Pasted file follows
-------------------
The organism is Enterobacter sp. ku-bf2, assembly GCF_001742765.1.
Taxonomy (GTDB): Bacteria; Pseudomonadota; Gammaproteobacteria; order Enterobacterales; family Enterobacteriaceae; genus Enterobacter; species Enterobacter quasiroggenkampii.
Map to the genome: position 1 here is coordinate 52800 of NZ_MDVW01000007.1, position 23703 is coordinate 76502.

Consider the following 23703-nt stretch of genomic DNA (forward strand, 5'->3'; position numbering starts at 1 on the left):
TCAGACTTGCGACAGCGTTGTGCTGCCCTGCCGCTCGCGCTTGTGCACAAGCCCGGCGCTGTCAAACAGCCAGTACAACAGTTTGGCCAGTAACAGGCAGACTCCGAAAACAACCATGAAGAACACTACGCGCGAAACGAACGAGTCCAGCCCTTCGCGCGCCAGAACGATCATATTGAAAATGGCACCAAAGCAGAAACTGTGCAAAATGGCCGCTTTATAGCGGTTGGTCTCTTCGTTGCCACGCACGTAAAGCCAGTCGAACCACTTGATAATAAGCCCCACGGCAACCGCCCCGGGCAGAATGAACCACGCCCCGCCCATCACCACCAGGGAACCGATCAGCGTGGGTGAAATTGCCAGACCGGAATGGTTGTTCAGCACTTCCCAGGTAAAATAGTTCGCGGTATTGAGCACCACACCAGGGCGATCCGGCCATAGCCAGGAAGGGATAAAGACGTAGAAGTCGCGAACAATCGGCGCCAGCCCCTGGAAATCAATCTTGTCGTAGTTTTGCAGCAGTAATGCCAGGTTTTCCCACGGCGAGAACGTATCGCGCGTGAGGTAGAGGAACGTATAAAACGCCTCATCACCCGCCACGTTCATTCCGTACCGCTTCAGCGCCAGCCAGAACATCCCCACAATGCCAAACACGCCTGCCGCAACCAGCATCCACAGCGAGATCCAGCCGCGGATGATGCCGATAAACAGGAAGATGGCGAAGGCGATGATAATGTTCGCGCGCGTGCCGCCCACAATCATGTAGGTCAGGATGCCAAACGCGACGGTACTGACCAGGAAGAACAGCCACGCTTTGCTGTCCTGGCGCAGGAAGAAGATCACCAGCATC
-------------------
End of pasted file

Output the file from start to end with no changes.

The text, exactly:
The organism is Enterobacter sp. ku-bf2, assembly GCF_001742765.1.
Taxonomy (GTDB): Bacteria; Pseudomonadota; Gammaproteobacteria; order Enterobacterales; family Enterobacteriaceae; genus Enterobacter; species Enterobacter quasiroggenkampii.
Map to the genome: position 1 here is coordinate 52800 of NZ_MDVW01000007.1, position 23703 is coordinate 76502.

Consider the following 23703-nt stretch of genomic DNA (forward strand, 5'->3'; position numbering starts at 1 on the left):
TCAGACTTGCGACAGCGTTGTGCTGCCCTGCCGCTCGCGCTTGTGCACAAGCCCGGCGCTGTCAAACAGCCAGTACAACAGTTTGGCCAGTAACAGGCAGACTCCGAAAACAACCATGAAGAACACTACGCGCGAAACGAACGAGTCCAGCCCTTCGCGCGCCAGAACGATCATATTGAAAATGGCACCAAAGCAGAAACTGTGCAAAATGGCCGCTTTATAGCGGTTGGTCTCTTCGTTGCCACGCACGTAAAGCCAGTCGAACCACTTGATAATAAGCCCCACGGCAACCGCCCCGGGCAGAATGAACCACGCCCCGCCCATCACCACCAGGGAACCGATCAGCGTGGGTGAAATTGCCAGACCGGAATGGTTGTTCAGCACTTCCCAGGTAAAATAGTTCGCGGTATTGAGCACCACACCAGGGCGATCCGGCCATAGCCAGGAAGGGATAAAGACGTAGAAGTCGCGAACAATCGGCGCCAGCCCCTGGAAATCAATCTTGTCGTAGTTTTGCAGCAGTAATGCCAGGTTTTCCCACGGCGAGAACGTATCGCGCGTGAGGTAGAGGAACGTATAAAACGCCTCATCACCCGCCACGTTCATTCCGTACCGCTTCAGCGCCAGCCAGAACATCCCCACAATGCCAAACACGCCTGCCGCAACCAGCATCCACAGCGAGATCCAGCCGCGGATGATGCCGATAAACAGGAAGATGGCGAAGGCGATGATAATGTTCGCGCGCGTGCCGCCCACAATCATGTAGGTCAGGATGCCAAACGCGACGGTACTGACCAGGAAGAACAGCCACGCTTTGCTGTCCTGGCGCAGGAAGAAGATCACCAGCATC